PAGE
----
High Functioning Autism

High Functioning Autism

The medical term high functioning autism is an informal medical term or diagnosis some people associates when they speak of people with autism spectrum disorder who are able to speak, read, write and handle everyday living such us getting dressed and eating. They may even live on their own but they are not like any of us.

For over a period of time, people who are seen with very severe symptoms where identified with autism. However, during the 90’s, there are milder types that were documented which included high functioning autism as well as Aperger’s syndrome, which has numerous symptoms that are like with high functioning autism.


By 2013, the American Psychiatric Association gathered these disorders connected to autism into one term and called it ASD or autism spectrum disorder.




People with high functioning autism find it hard to communicate and interact socially, just like all people on the autism range. The may find themselves having difficulties making friends and don’t read social cues logically. There are also instances that they completely shut down by too much stress caused by a social situation. They also tend to avoid eye contact and make small talks.


People with high functioning autism on the spectrum can also be very enthusiastic to organization and routine. They might possess monotonous and preventive habits that may seem a bit strange to others.


High Functioning AutismHow they perform in school or at work ranges widely. Some finds it hard to concentrate and can get astounded, while others do very well in school. Some finds it very hard to hold on to a job, while others can perform well at it. It will usually depend on the person and the situation presented to them. However, social skills are typically immature even for those who are on the spectrum who has the abilities to do a lot.


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Adult Autism

Adult Autism: Growing Old with Autism

Adults with autism have many options open to them depending on how they function. Many high functioning autistic adults or those who have Asperger’s syndrome are able to function well when mainstreamed into society. They can hold jobs, live on their own and even have peer friendships. This does not mean it all runs smoothly and easily for them, just that they are able to do it. They will still have communication and social difficulties. They will still very much need the back up of family and their health care providers.

Even those who have their own apartments will still need some back up to help with some of the things they cannot do themselves. They may be able to hold a job, but not pay bills. They may be able to cook meals for themselves but not do a food shopping on their own. They may require help accessing those government services that they are entitled to as a disabled adult. Family members usually do this, but there are people from various government services that may take on these tasks if here are no family members who can help.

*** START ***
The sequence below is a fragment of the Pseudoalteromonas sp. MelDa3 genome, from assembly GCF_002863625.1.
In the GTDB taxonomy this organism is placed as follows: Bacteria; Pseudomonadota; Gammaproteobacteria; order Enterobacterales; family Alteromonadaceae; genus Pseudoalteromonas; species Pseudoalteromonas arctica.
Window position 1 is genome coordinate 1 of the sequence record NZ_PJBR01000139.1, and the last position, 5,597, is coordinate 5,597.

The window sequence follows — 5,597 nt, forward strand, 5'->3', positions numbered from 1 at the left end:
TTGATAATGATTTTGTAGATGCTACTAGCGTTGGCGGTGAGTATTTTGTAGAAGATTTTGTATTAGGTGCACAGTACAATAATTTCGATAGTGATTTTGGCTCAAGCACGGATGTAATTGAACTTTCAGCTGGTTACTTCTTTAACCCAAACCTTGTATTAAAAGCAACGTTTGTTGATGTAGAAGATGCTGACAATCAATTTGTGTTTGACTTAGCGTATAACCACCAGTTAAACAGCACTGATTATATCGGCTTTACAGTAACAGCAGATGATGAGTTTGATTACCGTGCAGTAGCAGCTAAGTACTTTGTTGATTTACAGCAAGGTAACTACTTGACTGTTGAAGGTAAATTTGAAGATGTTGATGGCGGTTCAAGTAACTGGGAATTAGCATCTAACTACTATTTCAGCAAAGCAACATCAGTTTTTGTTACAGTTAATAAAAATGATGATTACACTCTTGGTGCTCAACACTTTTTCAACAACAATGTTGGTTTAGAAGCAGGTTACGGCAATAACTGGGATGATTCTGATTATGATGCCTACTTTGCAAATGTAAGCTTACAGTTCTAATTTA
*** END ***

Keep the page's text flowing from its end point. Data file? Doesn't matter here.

Independent Autistic Adults

There is the option for the autistic adult to continue to live at home with their parents. This will be a good alternative to someone who is able to have some independence but still is more comfortable in the structured life of living at home. Everything is familiar, the structure and routines continue uninterrupted and the parents are always there to keep things running smoothly. But, this only works until the parents become old or ill themselves. If this is the option chosen some alternatives must be set-up for the eventually of the death of the parents.

The Group Homes for Independence

Adult AutismWhat of those adults with autism who are not as high functioning but still strive to have some independence? What can they do? If living independently is not possible there are group homes. These homes will provide basic care while continuing to teach the autistic adult some independence. They will teach meal preparation, how to do the laundry, how to keep their rooms tidy and take care of their own personal hygiene issues. The autistic adult can have a separate living space, his or her own bedroom, but share the rest of a house. They may even find work in a sheltered workshop.

Sometimes there are no even semi-independent alternatives based on an adult who is low functioning, with parents who are aging and unable to continue caring for them. Their abilities do not allow placement in a group home and so the only option left is an institution. This is usually the alternative of last resort.

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